I can’t be certain if this is feasible today for Apple. Huge corporations have to contend with a lot of complexities that startups don’t—not just technical, but also privacy, legal, PR, etc. That being said, based on my experience working with LLMs I don’t think this kind of feature is impossible to build. And I personally would love it.

The Siri App (SiriGPT?)

When Siri launched, it was positioned as a convenient way to issue simple commands to your phone when you can’t use your hands and eyes. The launch video featured people who were running, driving, cooking, packing, and reading braille (Siri is especially useful for those who are blind or visually impaired).

But now, if Apple chooses to focus on Siri it could become as smart or even smarter than ChatGPT. This is of course a bold claim. Siri is notoriously “as dumb as a rock”; Microsoft CEO Satya Nadella said it, but we all know it’s true 😅. Honestly, I do think it’s a bit of a long shot to see Siri becoming as useful as ChatGPT any time soon, but crazier things have happened. Apple is the world’s most valuable company and they will do everything possible to keep it that way. ChatGPT is not magic. Other relatively tiny companies, such as Anthropic, have made models that rival ChatGPT in quality. I would be surprised if Apple can’t build or buy its way towards similar functionality.

This would make it useful in a wide variety of circumstances beyond asking simple questions or issuing simple commands. In this world, it no longer makes sense for Siri to be confined to a simple overlay.

Today, if you want to use Siri, you either say “Hey Siri” or hold down the side button, and you see an overlay on top of whatever screen you’re looking at, like this:

It’s hardly possible to type a question or command into Siri, and there is no conversation history. You can only ask follow-up questions or have multi-turn conversations under extremely limited circumstances. When Siri responds, the answers are often incorrect and/or incomplete.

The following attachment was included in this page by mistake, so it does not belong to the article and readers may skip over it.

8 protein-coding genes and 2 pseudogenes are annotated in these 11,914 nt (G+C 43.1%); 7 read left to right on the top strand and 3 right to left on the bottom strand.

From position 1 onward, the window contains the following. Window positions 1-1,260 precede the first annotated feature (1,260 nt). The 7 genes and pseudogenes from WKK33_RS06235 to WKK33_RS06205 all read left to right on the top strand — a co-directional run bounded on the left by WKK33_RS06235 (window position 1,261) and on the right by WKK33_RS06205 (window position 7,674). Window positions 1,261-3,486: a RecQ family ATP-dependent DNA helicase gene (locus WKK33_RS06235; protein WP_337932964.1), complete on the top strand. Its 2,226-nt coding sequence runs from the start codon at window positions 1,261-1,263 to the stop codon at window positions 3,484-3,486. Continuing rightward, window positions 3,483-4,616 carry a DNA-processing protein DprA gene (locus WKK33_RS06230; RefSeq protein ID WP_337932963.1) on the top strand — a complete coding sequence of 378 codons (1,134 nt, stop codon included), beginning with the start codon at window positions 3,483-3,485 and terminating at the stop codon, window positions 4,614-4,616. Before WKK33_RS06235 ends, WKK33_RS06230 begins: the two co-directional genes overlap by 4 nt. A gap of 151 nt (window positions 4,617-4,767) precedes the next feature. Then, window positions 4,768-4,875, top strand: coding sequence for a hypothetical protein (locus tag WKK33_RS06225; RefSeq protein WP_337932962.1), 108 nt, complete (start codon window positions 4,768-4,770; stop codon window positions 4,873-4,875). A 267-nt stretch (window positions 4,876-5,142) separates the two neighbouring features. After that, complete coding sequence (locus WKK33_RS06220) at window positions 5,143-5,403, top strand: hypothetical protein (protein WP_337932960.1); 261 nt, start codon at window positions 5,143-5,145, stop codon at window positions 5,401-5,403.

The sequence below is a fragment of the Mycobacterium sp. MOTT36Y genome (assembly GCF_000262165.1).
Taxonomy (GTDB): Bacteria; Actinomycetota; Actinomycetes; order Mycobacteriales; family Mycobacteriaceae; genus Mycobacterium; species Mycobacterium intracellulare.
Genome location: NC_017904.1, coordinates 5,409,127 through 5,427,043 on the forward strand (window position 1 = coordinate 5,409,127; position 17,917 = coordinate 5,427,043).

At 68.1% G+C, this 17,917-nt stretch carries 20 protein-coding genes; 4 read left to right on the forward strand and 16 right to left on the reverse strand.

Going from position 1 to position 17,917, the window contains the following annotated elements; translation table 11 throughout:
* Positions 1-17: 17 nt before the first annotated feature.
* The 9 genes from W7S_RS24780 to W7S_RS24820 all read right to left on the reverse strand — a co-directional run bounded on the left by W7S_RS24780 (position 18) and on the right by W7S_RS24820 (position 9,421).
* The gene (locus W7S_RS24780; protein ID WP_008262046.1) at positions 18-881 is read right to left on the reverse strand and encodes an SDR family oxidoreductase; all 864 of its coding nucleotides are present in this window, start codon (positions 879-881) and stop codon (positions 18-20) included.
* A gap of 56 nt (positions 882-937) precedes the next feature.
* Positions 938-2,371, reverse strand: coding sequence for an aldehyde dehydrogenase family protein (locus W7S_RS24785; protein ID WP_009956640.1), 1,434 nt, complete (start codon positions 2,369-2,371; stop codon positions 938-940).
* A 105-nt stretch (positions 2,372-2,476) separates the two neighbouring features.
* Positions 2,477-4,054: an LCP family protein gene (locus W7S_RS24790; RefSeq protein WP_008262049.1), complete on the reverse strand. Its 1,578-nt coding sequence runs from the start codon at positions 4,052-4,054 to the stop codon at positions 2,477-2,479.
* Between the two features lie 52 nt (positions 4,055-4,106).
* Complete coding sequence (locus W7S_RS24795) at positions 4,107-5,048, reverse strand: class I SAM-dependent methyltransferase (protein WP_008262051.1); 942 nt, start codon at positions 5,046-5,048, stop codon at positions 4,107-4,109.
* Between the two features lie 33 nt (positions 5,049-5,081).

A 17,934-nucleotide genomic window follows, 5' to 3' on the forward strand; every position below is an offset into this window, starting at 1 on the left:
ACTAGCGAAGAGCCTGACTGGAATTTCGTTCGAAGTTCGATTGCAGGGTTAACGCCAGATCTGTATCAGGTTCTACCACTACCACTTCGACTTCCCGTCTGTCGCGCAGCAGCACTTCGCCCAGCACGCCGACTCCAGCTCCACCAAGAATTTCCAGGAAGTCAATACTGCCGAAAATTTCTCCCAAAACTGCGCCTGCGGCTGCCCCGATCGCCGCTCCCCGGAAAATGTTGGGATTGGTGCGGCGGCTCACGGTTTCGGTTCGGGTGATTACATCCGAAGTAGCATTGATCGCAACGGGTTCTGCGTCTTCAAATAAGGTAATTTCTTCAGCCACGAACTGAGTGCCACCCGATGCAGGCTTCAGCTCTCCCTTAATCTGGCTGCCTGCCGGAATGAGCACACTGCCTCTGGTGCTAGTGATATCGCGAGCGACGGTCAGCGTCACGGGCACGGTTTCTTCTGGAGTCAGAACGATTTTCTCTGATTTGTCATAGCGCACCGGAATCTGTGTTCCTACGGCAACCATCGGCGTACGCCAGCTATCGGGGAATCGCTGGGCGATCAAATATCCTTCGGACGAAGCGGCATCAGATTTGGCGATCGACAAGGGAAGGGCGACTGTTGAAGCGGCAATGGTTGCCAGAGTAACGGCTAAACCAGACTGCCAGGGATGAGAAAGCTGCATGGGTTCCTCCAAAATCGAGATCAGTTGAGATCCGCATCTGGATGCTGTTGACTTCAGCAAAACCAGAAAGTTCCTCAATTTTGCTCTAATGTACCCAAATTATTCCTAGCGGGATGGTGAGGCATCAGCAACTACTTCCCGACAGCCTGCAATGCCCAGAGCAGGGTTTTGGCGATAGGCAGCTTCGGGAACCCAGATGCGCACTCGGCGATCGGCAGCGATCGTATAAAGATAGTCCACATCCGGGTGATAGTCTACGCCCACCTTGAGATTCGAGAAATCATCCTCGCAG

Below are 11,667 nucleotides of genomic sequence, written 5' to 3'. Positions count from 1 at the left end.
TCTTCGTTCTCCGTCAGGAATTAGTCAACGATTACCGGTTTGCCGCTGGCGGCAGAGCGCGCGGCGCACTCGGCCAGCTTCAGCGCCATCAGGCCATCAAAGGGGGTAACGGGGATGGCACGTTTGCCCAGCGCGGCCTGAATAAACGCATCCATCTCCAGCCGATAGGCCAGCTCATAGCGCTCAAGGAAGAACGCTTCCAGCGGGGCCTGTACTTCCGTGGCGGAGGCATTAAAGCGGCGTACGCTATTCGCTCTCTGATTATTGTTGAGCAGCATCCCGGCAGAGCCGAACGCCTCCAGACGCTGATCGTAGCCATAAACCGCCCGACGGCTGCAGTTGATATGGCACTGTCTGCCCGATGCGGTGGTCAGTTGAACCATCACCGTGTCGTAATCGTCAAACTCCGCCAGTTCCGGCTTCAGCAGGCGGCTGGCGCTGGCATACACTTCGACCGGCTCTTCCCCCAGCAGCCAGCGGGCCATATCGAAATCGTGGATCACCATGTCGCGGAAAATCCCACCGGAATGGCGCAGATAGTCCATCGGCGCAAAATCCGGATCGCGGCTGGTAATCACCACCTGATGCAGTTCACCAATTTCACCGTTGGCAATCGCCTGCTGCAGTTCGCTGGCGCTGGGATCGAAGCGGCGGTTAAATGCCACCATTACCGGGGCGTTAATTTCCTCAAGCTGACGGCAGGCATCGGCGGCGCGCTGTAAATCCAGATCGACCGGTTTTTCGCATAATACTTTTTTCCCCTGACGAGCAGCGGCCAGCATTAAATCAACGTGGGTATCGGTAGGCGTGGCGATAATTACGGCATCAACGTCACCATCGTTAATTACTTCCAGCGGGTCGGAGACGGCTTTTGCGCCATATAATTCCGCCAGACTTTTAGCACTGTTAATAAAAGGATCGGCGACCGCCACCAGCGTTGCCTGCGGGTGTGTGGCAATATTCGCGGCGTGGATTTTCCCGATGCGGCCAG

Apple should solve these issues and make Siri into something that works much more like ChatGPT. In order to do this, Siri will need to become an app.

Here’s how it could look:

Pretty simple! Very similar to ChatGPT. But simplicity and familiarity are good things, and it would be really useful to have a dedicated space to chat with Siri and see a history of conversations and requests.

Apple is in a unique position to launch a ChatGPT competitor, because it has so much personal information about its users, and it has the ability to run AI models—perhaps even large(ish) language models—locally on the device. This enables features like:

  1. Offline mode
  2. Access to photos, contacts, text messages, and even data from Apple Health and other very personal info
  3. Control of home automations and security through Apple Home

It might even make sense for Apple to acquire and integrate a product like Rewind, which records everything you see and hear on your computer and pitches itself as a “hearing aid for your memory.” This would be extremely useful if built into Siri with strict privacy standards.

Siri in the Share Sheet

The share sheet is what you see when you press the “share” icon. Usually this happens on a URL or a photo or video.

Siri should show up here! I added a button called “Ask Siri” below the “Copy” command:

On webpages or any other type of text document, it would allow you to ask any question and have Siri use the information to answer your question. For example, the page in the screenshot above is showing Mac cases, and you could ask Siri which is the most popular waterproof option.

On photos or videos, you could also ask questions, like “who is in this photo?” or even issue commands like “remove the cars from the background” or “style this like it was a Monet painting.”

Other fun ideas

I wish I had more time to design all of these, but just to get your brain going…

  • Maps — knowing your location history, Siri could answer questions like, “what was that mini golf place we drove by last night on the 405?” It could also help you find restaurants, coffee shops, bars, and stores of all kinds.
  • Fitness — knowing your activity levels, especially if you wear an Apple Watch, Siri could chat with you and answer health questions and give personalized advice, or even function as a personal trainer and nutritionist of sorts.
  • Memories — Apple already makes really fun videos based on detected events like a family outing or a concert. It would be really cool if this were more interactive and creative, and you could create these using prompts similar to how people are creating using Midjourney and Runway.
  • Weather — What if you could take a photo of your house, and the background of your weather app showed a generated rendering of the current conditions? (Sunny, thunderstorms, snowy, etc.)
  • GarageBand — I’ll let your imagination run wild here.

The point is, a lot is going to change in the coming months and years. Apple has the data. They have the compute. They have every incentive to do something with it. Now, we wait to see what happens next.

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Sam Szuchan about 1 year ago

Great stuff.

@tim550550 about 1 year ago

All great proposals but I’m not holding my breath. The more success a company is, the less it innovates. Apple has barely produced anything new since Steve Jobs passed away. It’s even less likely to do so now.